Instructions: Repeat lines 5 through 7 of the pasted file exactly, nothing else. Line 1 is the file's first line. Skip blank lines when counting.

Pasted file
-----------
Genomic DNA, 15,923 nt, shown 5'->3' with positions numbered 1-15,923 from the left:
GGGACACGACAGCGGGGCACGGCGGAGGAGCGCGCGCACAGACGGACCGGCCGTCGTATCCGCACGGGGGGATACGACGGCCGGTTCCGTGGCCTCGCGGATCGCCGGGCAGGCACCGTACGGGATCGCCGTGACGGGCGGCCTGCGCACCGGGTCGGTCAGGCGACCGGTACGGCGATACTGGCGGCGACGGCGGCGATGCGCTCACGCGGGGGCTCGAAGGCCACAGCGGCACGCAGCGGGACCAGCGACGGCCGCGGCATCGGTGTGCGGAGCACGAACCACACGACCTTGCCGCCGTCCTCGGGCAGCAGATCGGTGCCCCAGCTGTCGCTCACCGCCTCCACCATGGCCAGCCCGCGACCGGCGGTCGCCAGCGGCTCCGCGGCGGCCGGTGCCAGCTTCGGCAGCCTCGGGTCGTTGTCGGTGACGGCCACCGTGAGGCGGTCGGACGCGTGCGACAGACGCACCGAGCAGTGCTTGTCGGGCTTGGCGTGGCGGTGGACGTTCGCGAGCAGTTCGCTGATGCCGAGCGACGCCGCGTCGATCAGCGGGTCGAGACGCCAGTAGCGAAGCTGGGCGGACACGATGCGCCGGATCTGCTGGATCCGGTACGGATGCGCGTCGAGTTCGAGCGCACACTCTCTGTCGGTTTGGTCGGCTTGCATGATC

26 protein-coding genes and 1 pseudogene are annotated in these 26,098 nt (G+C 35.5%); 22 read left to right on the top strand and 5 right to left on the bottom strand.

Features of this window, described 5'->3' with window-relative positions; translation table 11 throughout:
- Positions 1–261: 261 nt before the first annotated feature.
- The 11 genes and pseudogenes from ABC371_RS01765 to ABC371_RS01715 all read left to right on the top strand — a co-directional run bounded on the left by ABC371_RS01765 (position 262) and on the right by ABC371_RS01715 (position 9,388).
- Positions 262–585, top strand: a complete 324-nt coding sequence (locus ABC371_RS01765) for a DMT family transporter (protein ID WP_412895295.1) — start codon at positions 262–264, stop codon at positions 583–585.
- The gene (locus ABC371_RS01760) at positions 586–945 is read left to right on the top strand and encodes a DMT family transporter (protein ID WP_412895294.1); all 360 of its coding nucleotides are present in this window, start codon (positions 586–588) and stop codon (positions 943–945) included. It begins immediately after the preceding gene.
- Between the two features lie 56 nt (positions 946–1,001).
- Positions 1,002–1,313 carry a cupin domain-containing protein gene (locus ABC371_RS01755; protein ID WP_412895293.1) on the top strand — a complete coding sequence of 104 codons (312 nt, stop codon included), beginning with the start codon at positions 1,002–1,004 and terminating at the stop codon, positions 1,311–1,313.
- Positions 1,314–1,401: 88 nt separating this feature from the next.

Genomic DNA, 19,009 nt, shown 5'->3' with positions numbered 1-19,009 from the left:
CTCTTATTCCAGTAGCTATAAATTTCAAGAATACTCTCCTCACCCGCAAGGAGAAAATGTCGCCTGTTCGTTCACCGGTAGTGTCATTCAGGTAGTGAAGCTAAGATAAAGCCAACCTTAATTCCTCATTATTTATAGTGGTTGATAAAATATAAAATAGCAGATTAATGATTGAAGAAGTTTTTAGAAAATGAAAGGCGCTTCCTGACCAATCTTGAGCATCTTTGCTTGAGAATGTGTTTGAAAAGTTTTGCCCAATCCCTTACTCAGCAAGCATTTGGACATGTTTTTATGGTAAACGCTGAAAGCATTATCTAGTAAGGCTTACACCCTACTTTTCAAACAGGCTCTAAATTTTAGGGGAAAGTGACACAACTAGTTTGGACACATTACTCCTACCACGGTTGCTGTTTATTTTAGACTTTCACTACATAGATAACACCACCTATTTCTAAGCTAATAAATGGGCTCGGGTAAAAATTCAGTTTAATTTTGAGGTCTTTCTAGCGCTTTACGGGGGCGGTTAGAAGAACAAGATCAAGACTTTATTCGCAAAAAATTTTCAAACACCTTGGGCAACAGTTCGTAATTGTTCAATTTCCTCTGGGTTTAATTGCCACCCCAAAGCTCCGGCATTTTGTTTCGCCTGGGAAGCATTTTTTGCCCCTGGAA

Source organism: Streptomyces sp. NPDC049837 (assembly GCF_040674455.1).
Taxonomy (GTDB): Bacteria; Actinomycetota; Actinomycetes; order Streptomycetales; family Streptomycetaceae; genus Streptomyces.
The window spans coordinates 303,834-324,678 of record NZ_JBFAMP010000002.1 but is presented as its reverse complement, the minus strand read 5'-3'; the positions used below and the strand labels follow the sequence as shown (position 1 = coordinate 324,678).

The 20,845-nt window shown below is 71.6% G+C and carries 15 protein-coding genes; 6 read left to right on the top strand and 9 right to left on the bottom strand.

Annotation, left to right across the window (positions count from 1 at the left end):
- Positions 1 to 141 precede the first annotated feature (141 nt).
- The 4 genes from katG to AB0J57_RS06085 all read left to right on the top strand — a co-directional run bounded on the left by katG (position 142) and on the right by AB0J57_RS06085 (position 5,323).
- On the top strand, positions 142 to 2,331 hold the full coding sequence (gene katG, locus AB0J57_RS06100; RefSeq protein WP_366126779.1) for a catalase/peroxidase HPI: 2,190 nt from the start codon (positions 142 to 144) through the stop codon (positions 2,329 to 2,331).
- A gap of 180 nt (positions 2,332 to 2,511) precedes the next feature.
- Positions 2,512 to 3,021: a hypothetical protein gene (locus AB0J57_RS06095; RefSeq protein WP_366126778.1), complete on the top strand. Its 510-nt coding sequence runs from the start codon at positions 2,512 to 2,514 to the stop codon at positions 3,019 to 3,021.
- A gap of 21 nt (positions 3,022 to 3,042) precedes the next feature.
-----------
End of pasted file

- Positions 1–261: 261 nt before the first annotated feature.
- The 11 genes and pseudogenes from ABC371_RS01765 to ABC371_RS01715 all read left to right on the top strand — a co-directional run bounded on the left by ABC371_RS01765 (position 262) and on the right by ABC371_RS01715 (position 9,388).
- Positions 262–585, top strand: a complete 324-nt coding sequence (locus ABC371_RS01765) for a DMT family transporter (protein ID WP_412895295.1) — start codon at positions 262–264, stop codon at positions 583–585.